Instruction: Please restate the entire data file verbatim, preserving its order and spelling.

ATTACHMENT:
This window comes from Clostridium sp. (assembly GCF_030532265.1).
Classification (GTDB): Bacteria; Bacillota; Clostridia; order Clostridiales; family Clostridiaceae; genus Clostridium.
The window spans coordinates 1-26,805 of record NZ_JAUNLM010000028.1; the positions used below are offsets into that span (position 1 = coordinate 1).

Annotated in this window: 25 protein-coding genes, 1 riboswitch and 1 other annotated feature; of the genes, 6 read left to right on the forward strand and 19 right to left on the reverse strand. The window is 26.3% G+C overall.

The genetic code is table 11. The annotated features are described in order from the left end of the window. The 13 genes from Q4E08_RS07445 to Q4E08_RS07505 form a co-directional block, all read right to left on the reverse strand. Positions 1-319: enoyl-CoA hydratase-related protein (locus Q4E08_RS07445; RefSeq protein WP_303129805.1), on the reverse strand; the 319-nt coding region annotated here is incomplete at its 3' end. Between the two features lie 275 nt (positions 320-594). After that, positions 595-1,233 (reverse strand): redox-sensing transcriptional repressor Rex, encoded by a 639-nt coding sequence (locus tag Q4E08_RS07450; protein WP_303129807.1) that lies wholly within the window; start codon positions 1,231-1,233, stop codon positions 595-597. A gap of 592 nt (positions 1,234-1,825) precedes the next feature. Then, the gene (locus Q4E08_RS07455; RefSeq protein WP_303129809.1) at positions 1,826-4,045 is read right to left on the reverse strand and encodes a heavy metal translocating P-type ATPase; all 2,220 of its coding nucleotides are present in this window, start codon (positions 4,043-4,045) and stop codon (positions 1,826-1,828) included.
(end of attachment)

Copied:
This window comes from Clostridium sp. (assembly GCF_030532265.1).
Classification (GTDB): Bacteria; Bacillota; Clostridia; order Clostridiales; family Clostridiaceae; genus Clostridium.
The window spans coordinates 1-26,805 of record NZ_JAUNLM010000028.1; the positions used below are offsets into that span (position 1 = coordinate 1).

Annotated in this window: 25 protein-coding genes, 1 riboswitch and 1 other annotated feature; of the genes, 6 read left to right on the forward strand and 19 right to left on the reverse strand. The window is 26.3% G+C overall.

The genetic code is table 11. The annotated features are described in order from the left end of the window. The 13 genes from Q4E08_RS07445 to Q4E08_RS07505 form a co-directional block, all read right to left on the reverse strand. Positions 1-319: enoyl-CoA hydratase-related protein (locus Q4E08_RS07445; RefSeq protein WP_303129805.1), on the reverse strand; the 319-nt coding region annotated here is incomplete at its 3' end. Between the two features lie 275 nt (positions 320-594). After that, positions 595-1,233 (reverse strand): redox-sensing transcriptional repressor Rex, encoded by a 639-nt coding sequence (locus tag Q4E08_RS07450; protein WP_303129807.1) that lies wholly within the window; start codon positions 1,231-1,233, stop codon positions 595-597. A gap of 592 nt (positions 1,234-1,825) precedes the next feature. Then, the gene (locus Q4E08_RS07455; RefSeq protein WP_303129809.1) at positions 1,826-4,045 is read right to left on the reverse strand and encodes a heavy metal translocating P-type ATPase; all 2,220 of its coding nucleotides are present in this window, start codon (positions 4,043-4,045) and stop codon (positions 1,826-1,828) included.